By Rev. Percy McCray
Here is the most important piece of advice I have for friends and family engaging with a loved one with cancer over the holidays: let the patient drive the bus.
You are not the bus driver.
While I encourage patients to attend holiday gatherings and spend time with family and friends if they are physically able, it may also surface a range of questions and emotions, which includes, “What will I do when they ask me about my cancer?”
One way we can reduce their stress and increase their enjoyment is by putting them in the driver’s seat.
Letting Go of the Wheel
Many people—church members, friends, and family members—try to “drive the bus.” Here’s what I mean: they try to have the conversation with the patient that they want to have instead of allowing the patient to lead.
Every cancer patient needs to feel empowered. This is important for them emotionally, mentally, and spiritually because cancer can be a thief, stripping people of power. By letting them steer the conversation, we help give them control.
Open-ended questions empower people to talk about what they want, not what you want. Questions like, “How are you feeling?” “How has your treatment gone?” and “How are you feeling about your care team?” Don’t be morbid, of course, but show genuine compassion and concern.
On that last question, many cancer patients are so engaged with their health care team, and sometimes they’re having good experiences and sometimes not so good. Let them share how that’s going.
Don’t proceed to give them an answer or answer questions for them: “How are you doing, sweetie? You know what, I see how you’re doing. You’re not feeling well, are you? Well, we’re here for you.”
Most cancer patients are comfortable talking about their cancer, so don’t dodge them or avoid having a conversation with them about what they’re going through. They can sense that wall, which can leave them feeling alienated.
By and large, they will welcome your sensitive conversation.
Putting on the Brakes
Let the patient lead you and dictate the tone, tempo, and pace of the conversation. Don’t force a topic. If you broach something they don’t want to talk about, step away from it. Read the room and look at the patient’s body language: Are they receptive to questions or do they change the subject? They might ask, “How’s Joey doing in football?” Go with that. They’re letting you know they don’t want to have that discussion, so don’t.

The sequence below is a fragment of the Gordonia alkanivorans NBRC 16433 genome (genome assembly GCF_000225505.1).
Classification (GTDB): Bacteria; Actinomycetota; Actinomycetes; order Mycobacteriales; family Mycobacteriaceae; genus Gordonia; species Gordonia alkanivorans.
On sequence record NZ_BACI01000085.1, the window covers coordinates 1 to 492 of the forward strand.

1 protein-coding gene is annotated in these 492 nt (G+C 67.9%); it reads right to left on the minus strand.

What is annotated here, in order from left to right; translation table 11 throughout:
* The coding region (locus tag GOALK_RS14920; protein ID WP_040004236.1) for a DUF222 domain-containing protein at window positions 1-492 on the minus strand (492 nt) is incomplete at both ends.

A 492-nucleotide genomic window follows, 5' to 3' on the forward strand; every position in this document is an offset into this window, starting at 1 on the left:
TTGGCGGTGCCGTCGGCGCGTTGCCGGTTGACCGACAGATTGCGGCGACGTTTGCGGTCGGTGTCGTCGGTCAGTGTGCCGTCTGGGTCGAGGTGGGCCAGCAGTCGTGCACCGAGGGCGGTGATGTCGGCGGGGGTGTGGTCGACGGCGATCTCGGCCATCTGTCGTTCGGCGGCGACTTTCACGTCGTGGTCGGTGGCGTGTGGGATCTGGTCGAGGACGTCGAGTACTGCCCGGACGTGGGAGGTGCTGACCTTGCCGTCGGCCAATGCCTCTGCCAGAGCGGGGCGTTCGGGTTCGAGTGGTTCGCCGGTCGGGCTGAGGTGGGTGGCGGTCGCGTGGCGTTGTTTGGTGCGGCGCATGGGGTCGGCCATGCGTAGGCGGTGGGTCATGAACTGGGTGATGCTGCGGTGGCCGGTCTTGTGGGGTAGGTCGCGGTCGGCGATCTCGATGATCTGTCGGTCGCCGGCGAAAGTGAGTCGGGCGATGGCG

If there’s an assertive family member who is over the top or too direct, it can give the family peacemaker a chance to step in and say, “Hey Bill, why don’t we give Sarah a chance to relax. She’ll let us know when she’s ready to talk about how she’s feeling and how things are going.” That comment decompresses the energy in the room.
But the fact that Uncle Bill has put the topic out on the table also provides a natural opportunity for the peacemaker to circle back and say, “Sarah, is this something you want to talk about? We are here to support you, and if you don’t want to, we don’t have to. If you’re comfortable talking about it, maybe after dinner would be okay? But you let us know.”
Steering the Discussion
Some patients are more comfortable taking the lead. They can “drive the bus” by breaking the ice.
They might say something like, “Before we get into our family traditions, I first would like to say how grateful I am to be with my family. The holidays are more meaningful to me now than ever before. You all know I have cancer. I want you to feel free to ask questions.”
When loved ones hear that you have cancer, they may freeze. One way you can lead the discussion is by offering a general report. “My last chemo was two weeks ago, and according to the last scans, my doctor said I’m doing well.” This provides a place to begin for your loved ones who aren’t sure how to approach the topic. By taking the initiative, if you’re feeling up for it, you can take the chill out of the room and help everyone to relax.
In all these examples, it’s the patient controlling the conversation. Everybody else is just a passenger. The patient gets to take people where they want to go and can stop the bus when they’re ready to let friends and family off.
Mapping the Conversation
If you’re going to host the family party this year, you might reach out to the cancer patient prior to the event. Let them know you wanted to check in with them and gauge their comfort level about discussing their current health.
Offer to moderate a conversation with the rest of the family. People who are shy and reserved may want someone else to moderate on their behalf. The host can also learn the patient’s boundaries, for example, “I don’t want to talk about the double mastectomy.” The cancer patient will appreciate that you were considering his/her boundaries.
Driving Home the Point
The holiday season is a time for people to return to their personal ground zero, which is their family, friends, and other loved ones – the people who care about them. It is important for the cancer patient to have a tangible feeling of love and connectedness, and we should be cognizant of that.
Part of what is healing and helpful to them is being part of the family dynamic. They want to be treated normally and positively, but do not want to be the center of attention. Let’s engage with our loved ones who have a cancer diagnosis with that in mind.
And remember, let them drive the bus. You’ll bless them as you sit back and go along for the ride.
The Rev. Percy McCray is director of faith-based programs for Cancer Treatment Centers of America, a part of City of Hope. You can hear more of his insights on cancer care by listening to the Health, Hope & Inspiration podcast at HealthHopeAndInspiration.com.